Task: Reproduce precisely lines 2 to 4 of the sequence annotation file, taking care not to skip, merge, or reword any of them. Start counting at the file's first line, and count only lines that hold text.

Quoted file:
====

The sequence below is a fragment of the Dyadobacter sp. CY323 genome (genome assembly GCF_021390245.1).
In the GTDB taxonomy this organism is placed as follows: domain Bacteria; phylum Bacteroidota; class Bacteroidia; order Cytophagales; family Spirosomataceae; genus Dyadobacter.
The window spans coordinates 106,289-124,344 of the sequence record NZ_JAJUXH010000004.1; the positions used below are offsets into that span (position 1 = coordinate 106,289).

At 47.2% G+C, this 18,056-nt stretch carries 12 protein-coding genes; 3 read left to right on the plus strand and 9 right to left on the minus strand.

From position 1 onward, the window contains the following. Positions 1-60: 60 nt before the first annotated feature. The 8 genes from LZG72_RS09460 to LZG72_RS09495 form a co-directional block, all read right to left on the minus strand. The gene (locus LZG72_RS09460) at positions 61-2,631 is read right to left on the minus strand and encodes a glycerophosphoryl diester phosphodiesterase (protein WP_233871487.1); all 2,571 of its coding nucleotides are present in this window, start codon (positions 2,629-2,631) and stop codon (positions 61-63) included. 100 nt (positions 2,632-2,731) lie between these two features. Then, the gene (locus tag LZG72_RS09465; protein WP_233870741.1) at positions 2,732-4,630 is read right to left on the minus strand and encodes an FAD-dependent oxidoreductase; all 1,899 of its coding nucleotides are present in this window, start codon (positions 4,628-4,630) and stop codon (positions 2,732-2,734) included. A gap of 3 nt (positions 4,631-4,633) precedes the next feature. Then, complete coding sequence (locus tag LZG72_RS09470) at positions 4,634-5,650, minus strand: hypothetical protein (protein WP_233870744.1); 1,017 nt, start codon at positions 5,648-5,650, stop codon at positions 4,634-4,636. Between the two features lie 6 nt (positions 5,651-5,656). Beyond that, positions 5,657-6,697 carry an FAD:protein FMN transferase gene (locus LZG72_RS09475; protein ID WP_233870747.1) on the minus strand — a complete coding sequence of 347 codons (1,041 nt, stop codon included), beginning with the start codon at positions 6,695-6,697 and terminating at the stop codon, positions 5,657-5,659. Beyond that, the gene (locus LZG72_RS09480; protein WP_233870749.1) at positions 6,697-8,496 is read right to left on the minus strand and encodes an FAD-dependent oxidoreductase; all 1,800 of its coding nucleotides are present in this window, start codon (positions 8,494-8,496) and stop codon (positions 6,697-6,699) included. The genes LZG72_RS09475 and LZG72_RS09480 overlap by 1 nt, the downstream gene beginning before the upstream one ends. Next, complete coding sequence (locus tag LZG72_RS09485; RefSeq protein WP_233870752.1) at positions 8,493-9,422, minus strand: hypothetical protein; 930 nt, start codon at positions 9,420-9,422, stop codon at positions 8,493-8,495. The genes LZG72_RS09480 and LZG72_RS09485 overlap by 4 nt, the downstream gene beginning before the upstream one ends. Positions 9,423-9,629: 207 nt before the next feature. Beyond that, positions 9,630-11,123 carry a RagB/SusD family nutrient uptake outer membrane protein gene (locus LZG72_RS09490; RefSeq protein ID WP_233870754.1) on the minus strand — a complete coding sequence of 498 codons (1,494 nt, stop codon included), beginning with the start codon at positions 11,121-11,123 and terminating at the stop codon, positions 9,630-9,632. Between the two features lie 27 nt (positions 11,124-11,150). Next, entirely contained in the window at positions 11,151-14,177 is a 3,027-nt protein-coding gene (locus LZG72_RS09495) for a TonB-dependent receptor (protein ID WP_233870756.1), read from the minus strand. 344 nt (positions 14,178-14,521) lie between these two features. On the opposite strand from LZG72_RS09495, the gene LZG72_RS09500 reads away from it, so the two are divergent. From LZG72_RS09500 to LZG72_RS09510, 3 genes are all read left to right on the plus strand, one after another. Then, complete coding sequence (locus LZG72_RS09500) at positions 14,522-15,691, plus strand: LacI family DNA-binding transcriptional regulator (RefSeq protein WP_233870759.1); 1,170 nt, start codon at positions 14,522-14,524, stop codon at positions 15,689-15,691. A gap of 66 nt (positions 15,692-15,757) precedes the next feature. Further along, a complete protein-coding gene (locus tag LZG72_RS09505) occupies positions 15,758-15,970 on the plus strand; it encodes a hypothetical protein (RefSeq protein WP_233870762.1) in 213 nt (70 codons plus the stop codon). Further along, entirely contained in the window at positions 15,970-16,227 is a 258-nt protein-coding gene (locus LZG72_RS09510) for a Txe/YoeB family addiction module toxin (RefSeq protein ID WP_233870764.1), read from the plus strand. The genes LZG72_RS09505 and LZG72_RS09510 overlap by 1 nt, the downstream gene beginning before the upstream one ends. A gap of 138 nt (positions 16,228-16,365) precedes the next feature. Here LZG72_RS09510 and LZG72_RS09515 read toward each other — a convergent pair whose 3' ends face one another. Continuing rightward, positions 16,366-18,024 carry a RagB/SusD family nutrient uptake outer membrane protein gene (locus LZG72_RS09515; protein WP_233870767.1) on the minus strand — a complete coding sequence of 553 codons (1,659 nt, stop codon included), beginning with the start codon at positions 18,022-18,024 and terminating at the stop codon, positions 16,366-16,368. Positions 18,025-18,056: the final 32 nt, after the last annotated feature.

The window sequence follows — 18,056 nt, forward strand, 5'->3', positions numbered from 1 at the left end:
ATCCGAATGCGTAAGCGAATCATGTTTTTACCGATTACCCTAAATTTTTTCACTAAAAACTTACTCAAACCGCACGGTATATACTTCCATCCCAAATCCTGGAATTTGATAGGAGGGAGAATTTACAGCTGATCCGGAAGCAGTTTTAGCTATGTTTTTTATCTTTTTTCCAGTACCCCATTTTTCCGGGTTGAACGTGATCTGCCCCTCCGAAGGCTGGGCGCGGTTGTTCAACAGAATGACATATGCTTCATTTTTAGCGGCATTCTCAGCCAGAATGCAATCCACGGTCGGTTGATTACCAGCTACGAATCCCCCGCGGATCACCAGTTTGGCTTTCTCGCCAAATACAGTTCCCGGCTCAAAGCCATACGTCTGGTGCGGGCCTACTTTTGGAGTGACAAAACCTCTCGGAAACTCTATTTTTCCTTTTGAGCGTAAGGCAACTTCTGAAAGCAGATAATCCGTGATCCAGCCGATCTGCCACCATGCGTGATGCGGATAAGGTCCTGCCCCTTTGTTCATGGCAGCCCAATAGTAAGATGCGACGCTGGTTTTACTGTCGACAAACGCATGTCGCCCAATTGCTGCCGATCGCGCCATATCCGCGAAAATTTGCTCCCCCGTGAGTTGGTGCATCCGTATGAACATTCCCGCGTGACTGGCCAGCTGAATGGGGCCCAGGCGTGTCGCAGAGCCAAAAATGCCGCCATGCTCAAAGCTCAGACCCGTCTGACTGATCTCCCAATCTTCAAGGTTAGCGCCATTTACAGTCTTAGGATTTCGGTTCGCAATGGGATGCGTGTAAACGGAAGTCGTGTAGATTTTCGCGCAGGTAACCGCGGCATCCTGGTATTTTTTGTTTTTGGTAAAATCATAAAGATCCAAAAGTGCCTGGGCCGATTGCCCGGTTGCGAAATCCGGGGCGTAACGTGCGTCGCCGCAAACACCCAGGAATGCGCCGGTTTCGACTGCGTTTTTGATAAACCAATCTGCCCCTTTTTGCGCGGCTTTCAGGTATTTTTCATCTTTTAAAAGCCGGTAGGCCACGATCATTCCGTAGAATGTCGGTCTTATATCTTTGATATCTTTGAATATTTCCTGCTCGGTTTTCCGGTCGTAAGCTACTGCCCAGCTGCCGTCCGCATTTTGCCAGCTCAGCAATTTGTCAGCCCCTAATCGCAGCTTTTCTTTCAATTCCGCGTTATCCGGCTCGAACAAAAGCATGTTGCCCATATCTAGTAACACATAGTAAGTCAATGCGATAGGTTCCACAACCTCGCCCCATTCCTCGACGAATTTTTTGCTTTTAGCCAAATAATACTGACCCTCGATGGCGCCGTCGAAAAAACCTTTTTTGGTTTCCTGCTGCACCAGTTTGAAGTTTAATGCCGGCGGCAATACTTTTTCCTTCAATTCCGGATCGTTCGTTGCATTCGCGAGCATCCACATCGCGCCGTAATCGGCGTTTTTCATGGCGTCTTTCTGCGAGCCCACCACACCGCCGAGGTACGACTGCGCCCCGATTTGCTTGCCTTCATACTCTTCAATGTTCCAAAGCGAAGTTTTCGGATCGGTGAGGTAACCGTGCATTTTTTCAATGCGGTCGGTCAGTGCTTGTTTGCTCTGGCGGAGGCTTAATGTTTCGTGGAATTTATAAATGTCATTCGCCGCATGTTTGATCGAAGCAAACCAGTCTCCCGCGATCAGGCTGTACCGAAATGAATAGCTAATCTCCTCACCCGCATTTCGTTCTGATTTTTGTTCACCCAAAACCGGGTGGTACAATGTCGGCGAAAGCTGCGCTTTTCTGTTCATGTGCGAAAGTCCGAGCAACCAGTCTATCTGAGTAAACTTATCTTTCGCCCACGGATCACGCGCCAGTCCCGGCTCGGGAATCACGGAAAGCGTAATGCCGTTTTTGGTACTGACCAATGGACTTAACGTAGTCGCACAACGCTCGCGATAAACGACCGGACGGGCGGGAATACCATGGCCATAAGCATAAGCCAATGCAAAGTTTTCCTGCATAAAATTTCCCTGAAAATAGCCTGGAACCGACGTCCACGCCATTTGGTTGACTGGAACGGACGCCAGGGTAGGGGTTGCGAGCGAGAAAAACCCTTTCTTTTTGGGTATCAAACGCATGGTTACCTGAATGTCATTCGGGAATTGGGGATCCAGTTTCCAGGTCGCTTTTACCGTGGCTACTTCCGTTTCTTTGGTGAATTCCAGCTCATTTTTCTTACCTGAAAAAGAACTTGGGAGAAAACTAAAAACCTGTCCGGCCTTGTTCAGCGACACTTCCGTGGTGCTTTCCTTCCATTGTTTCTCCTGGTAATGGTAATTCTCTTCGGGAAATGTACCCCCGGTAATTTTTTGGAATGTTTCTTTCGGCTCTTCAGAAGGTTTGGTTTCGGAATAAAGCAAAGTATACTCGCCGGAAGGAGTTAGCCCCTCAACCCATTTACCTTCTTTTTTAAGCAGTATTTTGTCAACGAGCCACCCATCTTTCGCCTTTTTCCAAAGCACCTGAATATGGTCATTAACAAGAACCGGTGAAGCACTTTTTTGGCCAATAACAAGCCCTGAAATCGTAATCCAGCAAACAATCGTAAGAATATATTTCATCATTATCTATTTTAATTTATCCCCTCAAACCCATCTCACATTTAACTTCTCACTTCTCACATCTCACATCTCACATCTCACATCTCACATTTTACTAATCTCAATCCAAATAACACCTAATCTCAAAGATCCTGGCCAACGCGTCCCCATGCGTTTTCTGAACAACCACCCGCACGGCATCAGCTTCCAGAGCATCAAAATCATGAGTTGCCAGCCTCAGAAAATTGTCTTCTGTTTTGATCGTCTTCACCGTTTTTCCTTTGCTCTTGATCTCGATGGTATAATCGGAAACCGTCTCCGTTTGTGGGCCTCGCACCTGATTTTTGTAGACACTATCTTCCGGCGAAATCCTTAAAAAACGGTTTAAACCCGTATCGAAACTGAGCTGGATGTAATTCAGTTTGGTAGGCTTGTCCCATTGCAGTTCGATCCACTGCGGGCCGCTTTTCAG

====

In the GTDB taxonomy this organism is placed as follows: domain Bacteria; phylum Bacteroidota; class Bacteroidia; order Cytophagales; family Spirosomataceae; genus Dyadobacter.
The window spans coordinates 106,289-124,344 of the sequence record NZ_JAJUXH010000004.1; the positions used below are offsets into that span (position 1 = coordinate 106,289).

At 47.2% G+C, this 18,056-nt stretch carries 12 protein-coding genes; 3 read left to right on the plus strand and 9 right to left on the minus strand.